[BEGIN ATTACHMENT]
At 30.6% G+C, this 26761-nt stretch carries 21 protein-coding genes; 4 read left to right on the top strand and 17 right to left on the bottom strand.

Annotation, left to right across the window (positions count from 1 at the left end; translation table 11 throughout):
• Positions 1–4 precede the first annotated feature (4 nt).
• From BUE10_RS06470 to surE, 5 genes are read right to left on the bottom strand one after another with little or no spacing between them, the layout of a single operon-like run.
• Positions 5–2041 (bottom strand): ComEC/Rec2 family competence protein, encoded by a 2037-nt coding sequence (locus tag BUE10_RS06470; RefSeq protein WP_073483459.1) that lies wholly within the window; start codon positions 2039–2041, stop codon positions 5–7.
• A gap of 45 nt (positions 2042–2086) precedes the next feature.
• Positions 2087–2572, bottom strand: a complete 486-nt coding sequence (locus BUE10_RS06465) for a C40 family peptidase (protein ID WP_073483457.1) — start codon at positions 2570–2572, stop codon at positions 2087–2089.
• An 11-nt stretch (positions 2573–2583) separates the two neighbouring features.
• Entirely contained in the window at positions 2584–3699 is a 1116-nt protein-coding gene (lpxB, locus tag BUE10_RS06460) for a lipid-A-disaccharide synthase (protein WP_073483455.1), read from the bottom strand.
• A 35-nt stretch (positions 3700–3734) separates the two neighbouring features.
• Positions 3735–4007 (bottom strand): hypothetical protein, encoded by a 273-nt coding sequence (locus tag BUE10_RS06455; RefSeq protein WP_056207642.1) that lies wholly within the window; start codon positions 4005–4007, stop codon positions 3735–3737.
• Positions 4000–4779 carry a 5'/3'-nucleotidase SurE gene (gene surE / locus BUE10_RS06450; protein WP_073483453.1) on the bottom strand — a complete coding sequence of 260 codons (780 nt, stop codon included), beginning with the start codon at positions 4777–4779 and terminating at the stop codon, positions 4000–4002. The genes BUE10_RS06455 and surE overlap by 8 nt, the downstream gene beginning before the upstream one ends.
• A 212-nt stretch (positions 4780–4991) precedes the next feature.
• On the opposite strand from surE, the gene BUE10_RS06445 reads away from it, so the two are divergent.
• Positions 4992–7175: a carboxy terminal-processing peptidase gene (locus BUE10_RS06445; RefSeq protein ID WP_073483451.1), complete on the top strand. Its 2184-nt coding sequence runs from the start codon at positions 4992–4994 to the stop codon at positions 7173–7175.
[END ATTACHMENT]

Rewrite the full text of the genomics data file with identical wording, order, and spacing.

At 30.6% G+C, this 26761-nt stretch carries 21 protein-coding genes; 4 read left to right on the top strand and 17 right to left on the bottom strand.

Annotation, left to right across the window (positions count from 1 at the left end; translation table 11 throughout):
• Positions 1–4 precede the first annotated feature (4 nt).
• From BUE10_RS06470 to surE, 5 genes are read right to left on the bottom strand one after another with little or no spacing between them, the layout of a single operon-like run.
• Positions 5–2041 (bottom strand): ComEC/Rec2 family competence protein, encoded by a 2037-nt coding sequence (locus tag BUE10_RS06470; RefSeq protein WP_073483459.1) that lies wholly within the window; start codon positions 2039–2041, stop codon positions 5–7.
• A gap of 45 nt (positions 2042–2086) precedes the next feature.
• Positions 2087–2572, bottom strand: a complete 486-nt coding sequence (locus BUE10_RS06465) for a C40 family peptidase (protein ID WP_073483457.1) — start codon at positions 2570–2572, stop codon at positions 2087–2089.
• An 11-nt stretch (positions 2573–2583) separates the two neighbouring features.
• Entirely contained in the window at positions 2584–3699 is a 1116-nt protein-coding gene (lpxB, locus tag BUE10_RS06460) for a lipid-A-disaccharide synthase (protein WP_073483455.1), read from the bottom strand.
• A 35-nt stretch (positions 3700–3734) separates the two neighbouring features.
• Positions 3735–4007 (bottom strand): hypothetical protein, encoded by a 273-nt coding sequence (locus tag BUE10_RS06455; RefSeq protein WP_056207642.1) that lies wholly within the window; start codon positions 4005–4007, stop codon positions 3735–3737.
• Positions 4000–4779 carry a 5'/3'-nucleotidase SurE gene (gene surE / locus BUE10_RS06450; protein WP_073483453.1) on the bottom strand — a complete coding sequence of 260 codons (780 nt, stop codon included), beginning with the start codon at positions 4777–4779 and terminating at the stop codon, positions 4000–4002. The genes BUE10_RS06455 and surE overlap by 8 nt, the downstream gene beginning before the upstream one ends.
• A 212-nt stretch (positions 4780–4991) precedes the next feature.
• On the opposite strand from surE, the gene BUE10_RS06445 reads away from it, so the two are divergent.
• Positions 4992–7175: a carboxy terminal-processing peptidase gene (locus BUE10_RS06445; RefSeq protein ID WP_073483451.1), complete on the top strand. Its 2184-nt coding sequence runs from the start codon at positions 4992–4994 to the stop codon at positions 7173–7175.